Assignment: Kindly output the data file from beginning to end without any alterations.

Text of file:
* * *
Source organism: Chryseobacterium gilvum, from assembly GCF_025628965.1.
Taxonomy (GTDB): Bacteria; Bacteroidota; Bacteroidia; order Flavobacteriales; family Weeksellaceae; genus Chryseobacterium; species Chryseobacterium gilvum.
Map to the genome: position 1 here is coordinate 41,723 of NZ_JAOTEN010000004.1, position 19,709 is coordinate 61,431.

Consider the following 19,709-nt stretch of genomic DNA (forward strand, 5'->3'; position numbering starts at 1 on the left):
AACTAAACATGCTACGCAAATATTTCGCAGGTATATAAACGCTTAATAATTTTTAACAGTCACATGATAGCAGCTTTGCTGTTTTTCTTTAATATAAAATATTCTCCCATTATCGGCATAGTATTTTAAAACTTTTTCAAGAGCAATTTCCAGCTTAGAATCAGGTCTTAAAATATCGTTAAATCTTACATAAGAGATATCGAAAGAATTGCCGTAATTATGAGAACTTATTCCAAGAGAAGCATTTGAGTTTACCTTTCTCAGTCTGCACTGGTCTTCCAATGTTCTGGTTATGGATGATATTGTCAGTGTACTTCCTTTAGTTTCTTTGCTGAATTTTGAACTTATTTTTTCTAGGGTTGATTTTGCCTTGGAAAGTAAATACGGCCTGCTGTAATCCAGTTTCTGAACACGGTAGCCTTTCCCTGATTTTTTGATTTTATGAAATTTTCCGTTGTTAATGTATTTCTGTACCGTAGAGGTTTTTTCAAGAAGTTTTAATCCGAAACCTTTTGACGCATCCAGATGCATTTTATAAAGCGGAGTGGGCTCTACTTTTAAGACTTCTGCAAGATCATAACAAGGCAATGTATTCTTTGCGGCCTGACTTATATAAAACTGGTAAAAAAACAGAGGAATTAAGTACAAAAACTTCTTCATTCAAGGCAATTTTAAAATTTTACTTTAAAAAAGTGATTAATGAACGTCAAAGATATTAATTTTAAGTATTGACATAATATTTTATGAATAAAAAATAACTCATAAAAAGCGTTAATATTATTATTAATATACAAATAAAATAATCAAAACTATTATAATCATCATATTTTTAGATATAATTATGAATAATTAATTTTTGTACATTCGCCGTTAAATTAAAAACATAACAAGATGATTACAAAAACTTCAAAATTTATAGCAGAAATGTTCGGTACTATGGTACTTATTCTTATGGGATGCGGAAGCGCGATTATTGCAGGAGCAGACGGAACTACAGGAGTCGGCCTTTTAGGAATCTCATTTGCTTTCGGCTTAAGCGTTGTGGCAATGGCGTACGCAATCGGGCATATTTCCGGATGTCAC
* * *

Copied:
Source organism: Chryseobacterium gilvum, from assembly GCF_025628965.1.
Taxonomy (GTDB): Bacteria; Bacteroidota; Bacteroidia; order Flavobacteriales; family Weeksellaceae; genus Chryseobacterium; species Chryseobacterium gilvum.
Map to the genome: position 1 here is coordinate 41,723 of NZ_JAOTEN010000004.1, position 19,709 is coordinate 61,431.

Consider the following 19,709-nt stretch of genomic DNA (forward strand, 5'->3'; position numbering starts at 1 on the left):
AACTAAACATGCTACGCAAATATTTCGCAGGTATATAAACGCTTAATAATTTTTAACAGTCACATGATAGCAGCTTTGCTGTTTTTCTTTAATATAAAATATTCTCCCATTATCGGCATAGTATTTTAAAACTTTTTCAAGAGCAATTTCCAGCTTAGAATCAGGTCTTAAAATATCGTTAAATCTTACATAAGAGATATCGAAAGAATTGCCGTAATTATGAGAACTTATTCCAAGAGAAGCATTTGAGTTTACCTTTCTCAGTCTGCACTGGTCTTCCAATGTTCTGGTTATGGATGATATTGTCAGTGTACTTCCTTTAGTTTCTTTGCTGAATTTTGAACTTATTTTTTCTAGGGTTGATTTTGCCTTGGAAAGTAAATACGGCCTGCTGTAATCCAGTTTCTGAACACGGTAGCCTTTCCCTGATTTTTTGATTTTATGAAATTTTCCGTTGTTAATGTATTTCTGTACCGTAGAGGTTTTTTCAAGAAGTTTTAATCCGAAACCTTTTGACGCATCCAGATGCATTTTATAAAGCGGAGTGGGCTCTACTTTTAAGACTTCTGCAAGATCATAACAAGGCAATGTATTCTTTGCGGCCTGACTTATATAAAACTGGTAAAAAAACAGAGGAATTAAGTACAAAAACTTCTTCATTCAAGGCAATTTTAAAATTTTACTTTAAAAAAGTGATTAATGAACGTCAAAGATATTAATTTTAAGTATTGACATAATATTTTATGAATAAAAAATAACTCATAAAAAGCGTTAATATTATTATTAATATACAAATAAAATAATCAAAACTATTATAATCATCATATTTTTAGATATAATTATGAATAATTAATTTTTGTACATTCGCCGTTAAATTAAAAACATAACAAGATGATTACAAAAACTTCAAAATTTATAGCAGAAATGTTCGGTACTATGGTACTTATTCTTATGGGATGCGGAAGCGCGATTATTGCAGGAGCAGACGGAACTACAGGAGTCGGCCTTTTAGGAATCTCATTTGCTTTCGGCTTAAGCGTTGTGGCAATGGCGTACGCAATCGGGCATATTTCCGGATGTCAC